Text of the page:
Though one may question Nicholson’s conclusions, which likely were drawn from mainline denominations loosely called evangelical, there is no question that forces are moving away from both biblical Zionism and support for Israel.
Fabricated, revisionist history and stories about “social injustice” are parroted by Israel-haters in the UN and religious, theological anti-Semites. These lies have made many inroads. Add to them the liberal media, whose overwhelmingly biased news coverage unrelentingly maligns Israel at every turn in an attempt to turn public opinion toward the Arabs.
However, to a greater degree, evangelical opinion is being altered by Replacement Theology (Supersessionism), now taught by militant anti-Zionists who are revered in some evangelical circles. In short, Replacement Theology claims that God has abrogated the biblical mandates that declare His intentions for His Chosen People and has elevated the church to the position of the “true Israel of God.”
The issue actually can be reduced to acknowledgement or denial. Biblical Zionism acknowledges the veracity and continuity of all of God’s affirmations of Israel’s past, present, and future prospects. When, therefore, Scripture asks the rhetorical question, “Has God cast away His people [Israel]?” (Rom. 11:1) and then answers it emphatically with “Certainly not!” (v. 1), the Lord authenticates the entire scope of Old and New Testament promises yet to be resolved.
Supersessionists deny the undeniable. In reality, they call into question the stability of any proclamation of irrevocability or promise of security made in Scripture. If we can disregard or replace the huge volume of promises, plans, and fulfillments ascribed to Israel as “unchanging” and “everlasting,” then no promise of security in God’s Word—including to the church—would be truly secure.
Aiding and Abetting the Haters
Commenting on what he called Nicholson’s “admirable essay,” Lutheran editor-at-large and self-described nonevangelical James Nuechterlein cited the incomprehensibility of siding with the enemies of the Jewish state:
In the present instance, one need not depend on biblical prophecy or covenantal theology to find reasons to support the state of Israel. Israel has the only truly democratic political culture in the Middle East. It is a friend of the West in politics and political economy, and, more important, a consistent and unswerving ally of the United States. It is a regional bulwark against the radical Islamists who are its and America’s sworn enemies. The more I see of the populist Arab spring, the stronger is my commitment to Israel. I support Israel not because I am a Christian—though nothing in my Christian beliefs would preclude that support—but because that support coincides with the requirements of justice and the defense of the American national interest.5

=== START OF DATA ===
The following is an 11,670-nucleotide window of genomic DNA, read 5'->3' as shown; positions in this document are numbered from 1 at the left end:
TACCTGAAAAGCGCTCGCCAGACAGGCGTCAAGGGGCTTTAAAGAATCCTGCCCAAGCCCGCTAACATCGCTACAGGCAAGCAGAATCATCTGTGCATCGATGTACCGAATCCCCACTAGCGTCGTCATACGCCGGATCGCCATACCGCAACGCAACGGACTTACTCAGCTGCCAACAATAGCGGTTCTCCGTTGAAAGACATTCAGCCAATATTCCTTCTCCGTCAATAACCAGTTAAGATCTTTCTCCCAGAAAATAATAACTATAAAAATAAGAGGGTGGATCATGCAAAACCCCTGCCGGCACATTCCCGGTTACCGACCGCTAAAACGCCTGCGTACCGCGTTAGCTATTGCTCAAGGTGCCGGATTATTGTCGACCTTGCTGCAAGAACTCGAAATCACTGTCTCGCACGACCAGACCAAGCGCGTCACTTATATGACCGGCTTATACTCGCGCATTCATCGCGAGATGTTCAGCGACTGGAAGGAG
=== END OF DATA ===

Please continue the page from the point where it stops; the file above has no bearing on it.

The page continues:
Why are anti-Semitic hatred and unjustified alliance with Palestinian and Islamic rejectionists flourishing in some evangelical, democratic circles? It cannot be, as some claim, because Israel supposedly stole Jerusalem from its legitimate Muslim heirs. The Jewish people and the Old City, with its Temple Mount, have been inseparable since the days of the Jewish patriarchs. Jerusalem is Judaism’s holiest city. On the other hand, the holiest city of Islam is Mecca in Saudi Arabia.
For peace, Israel has sacrificed land: Three quarters of the original Jewish homeland of the British Mandate was given to create Jordan. Although some argue to the contrary, there is already a Palestinian state: Jordan, in which Palestinians constitute a majority of the population.
For years, wars, intifadas, and suicide missions have threatened tiny Israel’s survival. To this day, Palestinian leaders and Arab hardliners promise never to recognize a Jewish state. America’s and Israel’s archenemy, Iran, promises to incinerate Israel as soon as it achieves nuclear capability. Thousands of missiles have rained down on Israeli towns from Gaza, which Israel gave in good faith to the Palestinians in 2005, even though it meant the eviction of 8,000 Jewish residents by their own leaders.
And while Palestinian leaders promise that no Jew will ever set foot in a Palestinian state, the world has no problem forcing a diminished Israel to assimilate millions of hostile “refugees.”
No, it doesn’t make sense. That is, unless you agree that an evil entity is moving throughout the world in a war of conquest, bent on destroying all we have held sacred.
The prophet Isaiah said, “Woe to those who call evil good, and good evil; who put darkness for light, and light for darkness; who put bitter for sweet, and sweet for bitter!” (Isa.5:20). Too many people today cannot tell the difference between good and evil, darkness and light. Israel is to be admired and supported as a jewel of freedom and democracy in the sea of chaotic unrest and violence that is now the Middle East. To join those who hate her is an unspeakable betrayal.
- Christine Williams, “‘Let’s Burn the Jew’ is not Anti-Semitic?” Gatestone Institute, January 15, 2014 <gatestoneinstitute.org/ 4131/burn-the-jew-antisemitism>.
- Chris Faraone, “Kindle Führer: ‘Mein Kampf’ Tops Amazon Charts,” January 7, 2014 <tinyurl.com/vocative-com-hitler>.
- Robert W. Nicholson, “Evangelicals and Israel: What American Jews Don’t Want to Know (but Need to),” Mosaic, October 2013 <tinyurl.com/evIsrael>.
- Peter Wehner, “Israel and Evangelical Christians,” Commentary, October 28, 2013 <tinyurl.com/WehnerIsr>.
- James Nuechterlein, “A Nation with the Soul of a Church: Why Americans support Israel,” Mosaic, October 2013 <tinyurl.com/mosaicJNn>.